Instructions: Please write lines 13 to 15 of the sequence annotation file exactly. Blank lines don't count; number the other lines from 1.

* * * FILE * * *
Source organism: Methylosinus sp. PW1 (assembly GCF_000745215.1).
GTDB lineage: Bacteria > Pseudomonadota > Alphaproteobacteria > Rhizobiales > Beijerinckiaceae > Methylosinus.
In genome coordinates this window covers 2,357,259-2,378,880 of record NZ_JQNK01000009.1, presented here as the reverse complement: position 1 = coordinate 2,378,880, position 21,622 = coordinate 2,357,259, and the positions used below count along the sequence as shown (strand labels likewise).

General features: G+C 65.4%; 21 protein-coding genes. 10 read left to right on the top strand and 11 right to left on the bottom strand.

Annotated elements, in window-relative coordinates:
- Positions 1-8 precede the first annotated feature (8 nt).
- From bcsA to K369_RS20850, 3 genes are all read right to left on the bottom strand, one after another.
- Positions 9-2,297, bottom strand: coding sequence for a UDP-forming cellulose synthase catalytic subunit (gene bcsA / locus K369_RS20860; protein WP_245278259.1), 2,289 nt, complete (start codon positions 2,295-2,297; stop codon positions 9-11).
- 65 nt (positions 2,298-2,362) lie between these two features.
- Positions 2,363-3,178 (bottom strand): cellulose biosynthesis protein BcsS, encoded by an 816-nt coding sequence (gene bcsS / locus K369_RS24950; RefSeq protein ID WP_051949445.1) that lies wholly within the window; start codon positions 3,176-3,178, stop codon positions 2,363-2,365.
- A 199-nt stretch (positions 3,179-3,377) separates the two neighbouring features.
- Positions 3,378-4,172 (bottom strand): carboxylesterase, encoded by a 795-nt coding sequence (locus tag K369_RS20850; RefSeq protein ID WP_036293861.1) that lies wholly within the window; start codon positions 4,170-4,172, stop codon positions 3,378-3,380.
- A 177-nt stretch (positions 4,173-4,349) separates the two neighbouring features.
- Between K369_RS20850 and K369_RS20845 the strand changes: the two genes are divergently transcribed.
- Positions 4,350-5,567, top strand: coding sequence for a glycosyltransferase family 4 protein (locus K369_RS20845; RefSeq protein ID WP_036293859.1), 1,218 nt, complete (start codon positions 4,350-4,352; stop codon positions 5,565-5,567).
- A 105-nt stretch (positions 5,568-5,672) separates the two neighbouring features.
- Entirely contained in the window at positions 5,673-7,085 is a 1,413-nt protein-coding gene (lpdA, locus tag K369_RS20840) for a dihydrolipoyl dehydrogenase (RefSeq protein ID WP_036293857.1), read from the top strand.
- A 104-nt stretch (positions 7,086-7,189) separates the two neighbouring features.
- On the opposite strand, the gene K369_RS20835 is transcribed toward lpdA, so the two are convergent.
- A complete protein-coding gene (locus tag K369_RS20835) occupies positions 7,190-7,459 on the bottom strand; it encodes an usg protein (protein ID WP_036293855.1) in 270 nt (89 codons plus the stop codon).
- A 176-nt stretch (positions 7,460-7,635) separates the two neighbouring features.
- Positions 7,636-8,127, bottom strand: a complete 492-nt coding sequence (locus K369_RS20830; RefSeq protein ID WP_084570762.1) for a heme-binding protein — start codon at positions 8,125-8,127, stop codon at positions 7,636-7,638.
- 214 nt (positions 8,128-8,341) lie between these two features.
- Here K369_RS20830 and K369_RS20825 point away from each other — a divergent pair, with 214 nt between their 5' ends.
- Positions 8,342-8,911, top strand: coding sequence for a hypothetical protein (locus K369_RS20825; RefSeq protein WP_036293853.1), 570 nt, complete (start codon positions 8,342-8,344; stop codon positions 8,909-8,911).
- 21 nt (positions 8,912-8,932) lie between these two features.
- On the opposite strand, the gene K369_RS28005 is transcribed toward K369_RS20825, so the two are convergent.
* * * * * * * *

- A 177-nt stretch (positions 4,173-4,349) separates the two neighbouring features.
- Between K369_RS20850 and K369_RS20845 the strand changes: the two genes are divergently transcribed.
- Positions 4,350-5,567, top strand: coding sequence for a glycosyltransferase family 4 protein (locus K369_RS20845; RefSeq protein ID WP_036293859.1), 1,218 nt, complete (start codon positions 4,350-4,352; stop codon positions 5,565-5,567).